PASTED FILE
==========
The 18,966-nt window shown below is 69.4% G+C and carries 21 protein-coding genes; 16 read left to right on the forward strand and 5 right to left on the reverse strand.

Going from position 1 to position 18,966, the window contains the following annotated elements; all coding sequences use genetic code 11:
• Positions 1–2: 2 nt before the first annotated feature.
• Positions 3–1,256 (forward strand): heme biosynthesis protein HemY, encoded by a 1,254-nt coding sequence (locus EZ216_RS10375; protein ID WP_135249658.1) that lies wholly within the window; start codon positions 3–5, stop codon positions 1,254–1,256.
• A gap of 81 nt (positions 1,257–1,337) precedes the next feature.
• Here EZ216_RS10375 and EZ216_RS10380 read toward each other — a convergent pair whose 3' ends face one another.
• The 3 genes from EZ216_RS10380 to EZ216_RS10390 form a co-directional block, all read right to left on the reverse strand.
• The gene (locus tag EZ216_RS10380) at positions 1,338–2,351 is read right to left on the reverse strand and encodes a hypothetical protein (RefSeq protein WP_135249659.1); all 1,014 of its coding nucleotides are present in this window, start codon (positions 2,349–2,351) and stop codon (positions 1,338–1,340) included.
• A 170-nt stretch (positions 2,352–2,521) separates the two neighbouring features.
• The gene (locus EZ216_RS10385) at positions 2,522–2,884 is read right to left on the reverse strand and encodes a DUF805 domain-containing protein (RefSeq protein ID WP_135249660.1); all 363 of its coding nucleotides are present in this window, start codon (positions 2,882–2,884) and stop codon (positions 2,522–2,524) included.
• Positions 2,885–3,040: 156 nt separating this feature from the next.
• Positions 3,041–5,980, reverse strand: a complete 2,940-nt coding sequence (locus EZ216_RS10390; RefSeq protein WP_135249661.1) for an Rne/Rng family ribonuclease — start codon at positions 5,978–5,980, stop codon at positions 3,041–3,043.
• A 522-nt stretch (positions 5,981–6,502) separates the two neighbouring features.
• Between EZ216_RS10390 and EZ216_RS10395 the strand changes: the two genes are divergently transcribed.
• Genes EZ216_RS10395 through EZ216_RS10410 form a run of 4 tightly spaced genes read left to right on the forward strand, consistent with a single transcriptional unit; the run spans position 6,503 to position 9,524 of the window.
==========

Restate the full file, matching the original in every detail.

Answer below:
The 18,966-nt window shown below is 69.4% G+C and carries 21 protein-coding genes; 16 read left to right on the forward strand and 5 right to left on the reverse strand.

Going from position 1 to position 18,966, the window contains the following annotated elements; all coding sequences use genetic code 11:
• Positions 1–2: 2 nt before the first annotated feature.
• Positions 3–1,256 (forward strand): heme biosynthesis protein HemY, encoded by a 1,254-nt coding sequence (locus EZ216_RS10375; protein ID WP_135249658.1) that lies wholly within the window; start codon positions 3–5, stop codon positions 1,254–1,256.
• A gap of 81 nt (positions 1,257–1,337) precedes the next feature.
• Here EZ216_RS10375 and EZ216_RS10380 read toward each other — a convergent pair whose 3' ends face one another.
• The 3 genes from EZ216_RS10380 to EZ216_RS10390 form a co-directional block, all read right to left on the reverse strand.
• The gene (locus tag EZ216_RS10380) at positions 1,338–2,351 is read right to left on the reverse strand and encodes a hypothetical protein (RefSeq protein WP_135249659.1); all 1,014 of its coding nucleotides are present in this window, start codon (positions 2,349–2,351) and stop codon (positions 1,338–1,340) included.
• A 170-nt stretch (positions 2,352–2,521) separates the two neighbouring features.
• The gene (locus EZ216_RS10385) at positions 2,522–2,884 is read right to left on the reverse strand and encodes a DUF805 domain-containing protein (RefSeq protein ID WP_135249660.1); all 363 of its coding nucleotides are present in this window, start codon (positions 2,882–2,884) and stop codon (positions 2,522–2,524) included.
• Positions 2,885–3,040: 156 nt separating this feature from the next.
• Positions 3,041–5,980, reverse strand: a complete 2,940-nt coding sequence (locus EZ216_RS10390; RefSeq protein WP_135249661.1) for an Rne/Rng family ribonuclease — start codon at positions 5,978–5,980, stop codon at positions 3,041–3,043.
• A 522-nt stretch (positions 5,981–6,502) separates the two neighbouring features.
• Between EZ216_RS10390 and EZ216_RS10395 the strand changes: the two genes are divergently transcribed.
• Genes EZ216_RS10395 through EZ216_RS10410 form a run of 4 tightly spaced genes read left to right on the forward strand, consistent with a single transcriptional unit; the run spans position 6,503 to position 9,524 of the window.